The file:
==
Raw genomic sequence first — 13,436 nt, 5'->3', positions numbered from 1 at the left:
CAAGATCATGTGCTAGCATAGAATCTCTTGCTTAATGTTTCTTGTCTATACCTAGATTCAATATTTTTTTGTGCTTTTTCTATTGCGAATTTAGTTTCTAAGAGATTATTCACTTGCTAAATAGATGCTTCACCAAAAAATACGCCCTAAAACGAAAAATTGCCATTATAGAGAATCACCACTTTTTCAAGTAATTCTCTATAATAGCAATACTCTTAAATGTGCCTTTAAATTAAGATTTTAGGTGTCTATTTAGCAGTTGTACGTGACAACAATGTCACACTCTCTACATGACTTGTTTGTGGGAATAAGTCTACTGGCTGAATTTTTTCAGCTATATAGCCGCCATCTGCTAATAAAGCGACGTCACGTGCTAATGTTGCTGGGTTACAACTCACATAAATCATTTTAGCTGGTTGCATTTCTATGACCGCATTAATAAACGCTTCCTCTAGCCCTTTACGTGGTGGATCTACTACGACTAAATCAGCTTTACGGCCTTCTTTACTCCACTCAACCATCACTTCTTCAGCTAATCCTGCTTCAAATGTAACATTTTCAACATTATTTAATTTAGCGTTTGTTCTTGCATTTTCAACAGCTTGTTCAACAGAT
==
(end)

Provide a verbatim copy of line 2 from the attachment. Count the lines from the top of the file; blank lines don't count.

CAAGATCATGTGCTAGCATAGAATCTCTTGCTTAATGTTTCTTGTCTATACCTAGATTCAATATTTTTTTGTGCTTTTTCTATTGCGAATTTAGTTTCTAAGAGATTATTCACTTGCTAAATAGATGCTTCACCAAAAAATACGCCCTAAAACGAAAAATTGCCATTATAGAGAATCACCACTTTTTCAAGTAATTCTCTATAATAGCAATACTCTTAAATGTGCCTTTAAATTAAGATTTTAGGTGTCTATTTAGCAGTTGTACGTGACAACAATGTCACACTCTCTACATGACTTGTTTGTGGGAATAAGTCTACTGGCTGAATTTTTTCAGCTATATAGCCGCCATCTGCTAATAAAGCGACGTCACGTGCTAATGTTGCTGGGTTACAACTCACATAAATCATTTTAGCTGGTTGCATTTCTATGACCGCATTAATAAACGCTTCCTCTAGCCCTTTACGTGGTGGATCTACTACGACTAAATCAGCTTTACGGCCTTCTTTACTCCACTCAACCATCACTTCTTCAGCTAATCCTGCTTCAAATGTAACATTTTCAACATTATTTAATTTAGCGTTTGTTCTTGCATTTTCAACAGCTTGTTCAACAGAT